Fine dining is a term that is met with awe and wonder, but sometimes, also a hint of exasperation, because for a time, it seemed as though European fine dining was only concerned with maintaining a tradition of butter-heavy sauces and stiff service. But from the outset, Amber has been different.
A Dutchman who trained in classical French cooking, Ekkebus has worked with such French greats such as Alain Passard, Guy Savoy and Pierre Gagnaire. When Amber opened in 2009, he pioneered the combination of French techniques with the best produce the Asian region has to offer. His seafood-forward cuisine has pushed the envelope on the dining public’s understanding of modern European cuisine since day one.
Nonetheless, great dining experiences aren’t only produced by what’s on the plate. When it comes to fine wines, the cellar houses an enviable collection of highly sought-after and diligently curated bottles, meticulously maintained by award-winning sommelier John Chan.
The dining room itself is a sight to behold with its undulating curves and towering vases, and one feels transported to a place that is as visually arresting as it is elegant. It’s the brainchild of Adam Tihany, who have rise to the term “restaurant designer” itself.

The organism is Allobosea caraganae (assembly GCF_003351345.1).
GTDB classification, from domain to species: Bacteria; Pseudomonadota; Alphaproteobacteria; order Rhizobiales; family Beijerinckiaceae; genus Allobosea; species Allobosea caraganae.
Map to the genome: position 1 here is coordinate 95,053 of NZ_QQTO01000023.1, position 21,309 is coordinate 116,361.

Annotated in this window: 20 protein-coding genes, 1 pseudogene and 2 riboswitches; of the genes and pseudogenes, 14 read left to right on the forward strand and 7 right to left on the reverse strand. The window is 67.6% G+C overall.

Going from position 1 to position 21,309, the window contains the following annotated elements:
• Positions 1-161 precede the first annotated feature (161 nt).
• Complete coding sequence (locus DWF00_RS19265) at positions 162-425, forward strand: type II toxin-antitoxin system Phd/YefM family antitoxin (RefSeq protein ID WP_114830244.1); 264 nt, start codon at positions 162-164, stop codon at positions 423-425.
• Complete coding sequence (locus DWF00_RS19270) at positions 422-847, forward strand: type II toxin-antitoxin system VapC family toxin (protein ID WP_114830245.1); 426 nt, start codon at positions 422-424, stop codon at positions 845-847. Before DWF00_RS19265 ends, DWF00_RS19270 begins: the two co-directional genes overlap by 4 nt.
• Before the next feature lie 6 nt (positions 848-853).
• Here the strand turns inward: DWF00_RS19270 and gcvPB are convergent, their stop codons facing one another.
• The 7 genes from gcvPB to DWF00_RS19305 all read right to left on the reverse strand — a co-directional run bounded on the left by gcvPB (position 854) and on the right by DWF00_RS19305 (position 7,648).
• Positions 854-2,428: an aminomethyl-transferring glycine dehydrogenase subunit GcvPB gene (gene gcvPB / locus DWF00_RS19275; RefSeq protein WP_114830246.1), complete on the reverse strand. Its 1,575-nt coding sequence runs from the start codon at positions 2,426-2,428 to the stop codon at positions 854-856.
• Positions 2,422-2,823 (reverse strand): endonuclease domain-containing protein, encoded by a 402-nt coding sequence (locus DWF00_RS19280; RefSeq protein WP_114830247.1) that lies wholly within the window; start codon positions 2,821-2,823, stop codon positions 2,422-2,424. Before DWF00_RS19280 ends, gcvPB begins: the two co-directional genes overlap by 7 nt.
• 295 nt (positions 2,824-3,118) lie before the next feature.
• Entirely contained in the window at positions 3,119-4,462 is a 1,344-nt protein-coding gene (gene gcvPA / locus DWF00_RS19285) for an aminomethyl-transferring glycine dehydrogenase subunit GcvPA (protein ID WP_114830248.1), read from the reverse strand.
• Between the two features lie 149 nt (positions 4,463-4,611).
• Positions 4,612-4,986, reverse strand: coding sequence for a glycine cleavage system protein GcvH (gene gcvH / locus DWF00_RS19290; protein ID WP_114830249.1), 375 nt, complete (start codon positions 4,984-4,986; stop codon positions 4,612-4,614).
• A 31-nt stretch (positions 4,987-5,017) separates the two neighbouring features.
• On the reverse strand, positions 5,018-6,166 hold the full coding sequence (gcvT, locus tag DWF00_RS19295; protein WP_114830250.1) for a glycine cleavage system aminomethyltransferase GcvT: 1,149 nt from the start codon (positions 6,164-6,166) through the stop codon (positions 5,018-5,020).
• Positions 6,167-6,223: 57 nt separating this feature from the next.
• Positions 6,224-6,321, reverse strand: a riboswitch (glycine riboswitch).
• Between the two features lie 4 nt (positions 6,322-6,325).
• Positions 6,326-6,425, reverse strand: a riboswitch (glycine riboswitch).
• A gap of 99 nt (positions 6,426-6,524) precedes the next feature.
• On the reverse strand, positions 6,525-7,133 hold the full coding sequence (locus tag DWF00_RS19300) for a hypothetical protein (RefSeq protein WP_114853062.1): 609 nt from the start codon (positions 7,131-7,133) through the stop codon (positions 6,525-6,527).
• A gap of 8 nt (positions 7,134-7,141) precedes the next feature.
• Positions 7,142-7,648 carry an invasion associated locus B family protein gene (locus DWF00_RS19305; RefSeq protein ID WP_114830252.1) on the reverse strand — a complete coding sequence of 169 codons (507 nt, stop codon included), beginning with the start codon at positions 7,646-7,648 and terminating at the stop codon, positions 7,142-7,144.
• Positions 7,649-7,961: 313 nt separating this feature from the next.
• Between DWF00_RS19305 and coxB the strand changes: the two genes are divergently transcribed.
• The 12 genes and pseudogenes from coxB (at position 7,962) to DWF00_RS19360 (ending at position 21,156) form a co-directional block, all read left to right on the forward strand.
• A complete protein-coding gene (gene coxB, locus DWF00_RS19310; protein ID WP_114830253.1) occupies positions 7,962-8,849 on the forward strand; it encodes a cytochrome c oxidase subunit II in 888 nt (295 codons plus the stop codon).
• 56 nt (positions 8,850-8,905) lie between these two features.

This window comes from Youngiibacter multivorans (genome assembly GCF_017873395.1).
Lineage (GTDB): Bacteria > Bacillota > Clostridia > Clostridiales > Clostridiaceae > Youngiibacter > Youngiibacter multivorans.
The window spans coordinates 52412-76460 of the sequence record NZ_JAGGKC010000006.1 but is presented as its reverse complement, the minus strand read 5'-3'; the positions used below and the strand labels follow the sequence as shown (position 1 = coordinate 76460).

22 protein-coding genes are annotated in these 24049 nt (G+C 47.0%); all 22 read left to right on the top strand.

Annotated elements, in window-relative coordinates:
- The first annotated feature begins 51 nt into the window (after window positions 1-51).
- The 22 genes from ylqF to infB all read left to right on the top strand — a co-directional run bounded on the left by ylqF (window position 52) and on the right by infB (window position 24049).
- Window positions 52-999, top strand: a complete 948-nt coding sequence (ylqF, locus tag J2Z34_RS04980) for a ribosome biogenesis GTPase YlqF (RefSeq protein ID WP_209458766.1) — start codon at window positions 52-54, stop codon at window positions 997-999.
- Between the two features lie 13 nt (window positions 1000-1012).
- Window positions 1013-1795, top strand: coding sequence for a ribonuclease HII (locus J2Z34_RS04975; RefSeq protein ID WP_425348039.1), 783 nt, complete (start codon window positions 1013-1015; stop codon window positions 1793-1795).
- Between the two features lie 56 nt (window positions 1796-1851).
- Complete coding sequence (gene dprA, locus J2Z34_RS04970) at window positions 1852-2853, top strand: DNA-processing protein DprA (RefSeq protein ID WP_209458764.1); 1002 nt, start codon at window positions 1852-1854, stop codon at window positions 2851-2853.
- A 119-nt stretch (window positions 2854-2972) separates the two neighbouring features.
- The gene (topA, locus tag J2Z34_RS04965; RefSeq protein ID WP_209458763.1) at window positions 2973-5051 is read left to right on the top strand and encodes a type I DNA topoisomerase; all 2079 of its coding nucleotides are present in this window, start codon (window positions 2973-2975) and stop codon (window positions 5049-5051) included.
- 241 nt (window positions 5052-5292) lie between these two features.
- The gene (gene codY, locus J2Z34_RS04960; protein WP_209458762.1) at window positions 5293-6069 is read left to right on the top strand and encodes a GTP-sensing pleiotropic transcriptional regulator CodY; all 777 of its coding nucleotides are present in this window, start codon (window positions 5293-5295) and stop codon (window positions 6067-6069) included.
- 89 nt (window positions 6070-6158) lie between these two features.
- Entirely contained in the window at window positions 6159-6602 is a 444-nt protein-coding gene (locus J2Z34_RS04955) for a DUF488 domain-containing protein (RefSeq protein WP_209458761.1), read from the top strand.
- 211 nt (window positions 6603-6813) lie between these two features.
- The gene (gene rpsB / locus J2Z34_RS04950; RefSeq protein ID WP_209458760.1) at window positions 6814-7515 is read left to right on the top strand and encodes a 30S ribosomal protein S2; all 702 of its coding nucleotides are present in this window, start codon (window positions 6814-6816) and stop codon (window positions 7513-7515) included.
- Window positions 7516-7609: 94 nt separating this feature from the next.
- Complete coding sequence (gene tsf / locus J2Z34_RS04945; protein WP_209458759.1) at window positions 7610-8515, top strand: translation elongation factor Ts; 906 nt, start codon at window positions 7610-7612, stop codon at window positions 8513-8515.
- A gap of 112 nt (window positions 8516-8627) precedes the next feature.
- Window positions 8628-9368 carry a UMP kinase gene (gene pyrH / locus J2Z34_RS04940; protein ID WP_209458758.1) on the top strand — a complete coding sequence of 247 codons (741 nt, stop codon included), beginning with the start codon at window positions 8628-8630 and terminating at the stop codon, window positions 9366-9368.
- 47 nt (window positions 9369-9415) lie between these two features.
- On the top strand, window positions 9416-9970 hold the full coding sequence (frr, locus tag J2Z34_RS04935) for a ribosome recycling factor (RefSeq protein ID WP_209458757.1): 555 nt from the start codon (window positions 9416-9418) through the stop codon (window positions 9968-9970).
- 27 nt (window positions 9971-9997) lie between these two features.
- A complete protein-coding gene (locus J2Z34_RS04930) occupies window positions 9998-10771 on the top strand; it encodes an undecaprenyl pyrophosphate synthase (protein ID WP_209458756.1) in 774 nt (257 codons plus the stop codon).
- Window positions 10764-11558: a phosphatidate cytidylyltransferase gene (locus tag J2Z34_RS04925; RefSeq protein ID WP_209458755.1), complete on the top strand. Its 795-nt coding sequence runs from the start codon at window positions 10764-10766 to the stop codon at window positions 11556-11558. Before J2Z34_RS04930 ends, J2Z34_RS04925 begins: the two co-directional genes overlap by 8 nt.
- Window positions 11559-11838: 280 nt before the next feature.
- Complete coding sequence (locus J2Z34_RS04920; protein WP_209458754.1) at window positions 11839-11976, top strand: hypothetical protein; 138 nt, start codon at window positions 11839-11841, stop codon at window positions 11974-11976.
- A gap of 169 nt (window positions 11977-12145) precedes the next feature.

The fluid lines of the design seem to echo the harmonious ebb and flow of all these vital parts that make Amber one of Hong Kong’s most revered fine dining destinations. It has earned 2 Michelin stars since the guide debuted in Hong Kong, and is also known as one of the best restaurants in the region and the world, ranking highly on Asia’s 50 Best Restaurants list.
These successes are testament not only to Amber’s consistency and quality, but also an incessant desire to looking into the future. The restaurant may be about the finer things in life, but at Amber, luxury is not about excess, but the sustainable pursuit of quality. Amber leads the way in sustainable initiatives, from the responsible sourcing of food, to installing a state-of-the-art filtration system to eliminate the need for bottled water to be shipped across the globe.
Like the eponymous gemstone, with time, through interactions with the wider ecosystem, Amber becomes more sophisticated and precious.